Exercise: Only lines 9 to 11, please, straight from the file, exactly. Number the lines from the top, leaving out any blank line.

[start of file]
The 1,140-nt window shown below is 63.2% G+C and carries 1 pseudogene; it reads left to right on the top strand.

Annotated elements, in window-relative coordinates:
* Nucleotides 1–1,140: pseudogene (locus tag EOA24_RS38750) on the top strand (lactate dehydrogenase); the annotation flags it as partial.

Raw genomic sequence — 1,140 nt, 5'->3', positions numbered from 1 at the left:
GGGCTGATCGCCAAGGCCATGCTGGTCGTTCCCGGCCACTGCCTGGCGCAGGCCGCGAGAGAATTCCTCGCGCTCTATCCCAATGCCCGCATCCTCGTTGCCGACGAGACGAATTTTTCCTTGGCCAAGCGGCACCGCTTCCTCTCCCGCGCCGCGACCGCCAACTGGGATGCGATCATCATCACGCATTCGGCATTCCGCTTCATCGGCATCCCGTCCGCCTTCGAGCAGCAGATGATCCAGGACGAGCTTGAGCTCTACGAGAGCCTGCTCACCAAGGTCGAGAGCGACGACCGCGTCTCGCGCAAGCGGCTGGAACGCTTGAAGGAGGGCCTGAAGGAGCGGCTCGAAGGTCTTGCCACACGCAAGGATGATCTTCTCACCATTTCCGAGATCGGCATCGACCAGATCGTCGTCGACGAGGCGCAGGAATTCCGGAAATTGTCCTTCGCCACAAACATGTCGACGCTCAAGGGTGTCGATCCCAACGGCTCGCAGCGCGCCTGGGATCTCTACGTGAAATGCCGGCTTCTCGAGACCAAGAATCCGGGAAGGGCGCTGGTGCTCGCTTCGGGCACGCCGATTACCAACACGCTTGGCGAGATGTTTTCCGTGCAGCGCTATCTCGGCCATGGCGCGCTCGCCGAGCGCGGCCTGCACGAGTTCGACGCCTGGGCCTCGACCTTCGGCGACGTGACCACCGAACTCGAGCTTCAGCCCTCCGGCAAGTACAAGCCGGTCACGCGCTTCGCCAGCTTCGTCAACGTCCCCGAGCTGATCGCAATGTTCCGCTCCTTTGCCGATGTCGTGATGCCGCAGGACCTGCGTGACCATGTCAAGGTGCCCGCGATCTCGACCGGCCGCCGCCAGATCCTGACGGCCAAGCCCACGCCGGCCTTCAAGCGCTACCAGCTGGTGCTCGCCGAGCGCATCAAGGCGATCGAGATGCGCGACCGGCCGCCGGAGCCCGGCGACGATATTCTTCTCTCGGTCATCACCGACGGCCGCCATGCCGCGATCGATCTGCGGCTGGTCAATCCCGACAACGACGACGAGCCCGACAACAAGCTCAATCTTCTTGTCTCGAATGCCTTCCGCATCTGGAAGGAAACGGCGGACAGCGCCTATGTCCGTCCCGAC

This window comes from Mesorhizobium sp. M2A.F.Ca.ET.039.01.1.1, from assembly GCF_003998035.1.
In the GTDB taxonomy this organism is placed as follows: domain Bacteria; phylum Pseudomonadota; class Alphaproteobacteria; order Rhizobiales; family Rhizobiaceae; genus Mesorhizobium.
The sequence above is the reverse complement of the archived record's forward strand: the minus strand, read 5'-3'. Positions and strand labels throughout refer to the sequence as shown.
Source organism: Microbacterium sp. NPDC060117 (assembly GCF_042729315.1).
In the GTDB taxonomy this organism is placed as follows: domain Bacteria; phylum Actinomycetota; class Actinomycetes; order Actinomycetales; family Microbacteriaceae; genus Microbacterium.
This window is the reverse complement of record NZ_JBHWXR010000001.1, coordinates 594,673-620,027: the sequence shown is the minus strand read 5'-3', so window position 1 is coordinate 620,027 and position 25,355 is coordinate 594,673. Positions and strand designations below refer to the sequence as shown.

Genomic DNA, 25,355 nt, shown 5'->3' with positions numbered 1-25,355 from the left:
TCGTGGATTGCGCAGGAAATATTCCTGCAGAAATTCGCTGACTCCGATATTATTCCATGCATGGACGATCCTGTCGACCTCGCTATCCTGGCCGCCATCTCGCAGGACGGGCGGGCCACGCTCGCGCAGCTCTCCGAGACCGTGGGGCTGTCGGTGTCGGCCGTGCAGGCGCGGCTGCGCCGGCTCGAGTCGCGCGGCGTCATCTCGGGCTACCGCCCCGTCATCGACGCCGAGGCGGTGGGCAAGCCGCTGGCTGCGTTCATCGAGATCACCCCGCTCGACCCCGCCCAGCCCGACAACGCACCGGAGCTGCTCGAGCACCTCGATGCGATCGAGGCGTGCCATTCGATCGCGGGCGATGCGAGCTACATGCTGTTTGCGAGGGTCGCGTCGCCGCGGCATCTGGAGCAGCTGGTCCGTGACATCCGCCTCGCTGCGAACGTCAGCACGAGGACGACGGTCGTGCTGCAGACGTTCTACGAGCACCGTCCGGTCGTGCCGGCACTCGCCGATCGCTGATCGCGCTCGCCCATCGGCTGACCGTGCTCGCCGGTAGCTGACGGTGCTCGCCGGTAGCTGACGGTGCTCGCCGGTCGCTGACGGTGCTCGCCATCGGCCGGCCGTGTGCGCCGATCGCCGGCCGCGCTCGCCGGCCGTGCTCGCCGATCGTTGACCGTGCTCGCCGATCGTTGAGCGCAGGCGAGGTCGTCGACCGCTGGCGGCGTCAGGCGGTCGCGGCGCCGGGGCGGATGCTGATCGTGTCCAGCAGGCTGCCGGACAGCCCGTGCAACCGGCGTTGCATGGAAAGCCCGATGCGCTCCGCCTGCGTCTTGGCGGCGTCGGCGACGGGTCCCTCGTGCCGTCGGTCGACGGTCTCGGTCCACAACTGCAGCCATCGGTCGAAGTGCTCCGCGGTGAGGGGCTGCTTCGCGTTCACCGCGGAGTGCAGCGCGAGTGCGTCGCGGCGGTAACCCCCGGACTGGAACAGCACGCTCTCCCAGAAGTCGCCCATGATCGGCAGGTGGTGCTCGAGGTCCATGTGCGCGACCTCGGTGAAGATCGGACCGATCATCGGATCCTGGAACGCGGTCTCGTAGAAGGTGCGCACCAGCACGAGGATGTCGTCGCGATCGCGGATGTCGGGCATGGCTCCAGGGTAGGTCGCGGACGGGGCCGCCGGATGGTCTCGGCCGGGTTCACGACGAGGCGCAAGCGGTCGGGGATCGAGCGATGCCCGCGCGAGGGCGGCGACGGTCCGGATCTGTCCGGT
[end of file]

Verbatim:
Source organism: Microbacterium sp. NPDC060117 (assembly GCF_042729315.1).
In the GTDB taxonomy this organism is placed as follows: domain Bacteria; phylum Actinomycetota; class Actinomycetes; order Actinomycetales; family Microbacteriaceae; genus Microbacterium.
This window is the reverse complement of record NZ_JBHWXR010000001.1, coordinates 594,673-620,027: the sequence shown is the minus strand read 5'-3', so window position 1 is coordinate 620,027 and position 25,355 is coordinate 594,673. Positions and strand designations below refer to the sequence as shown.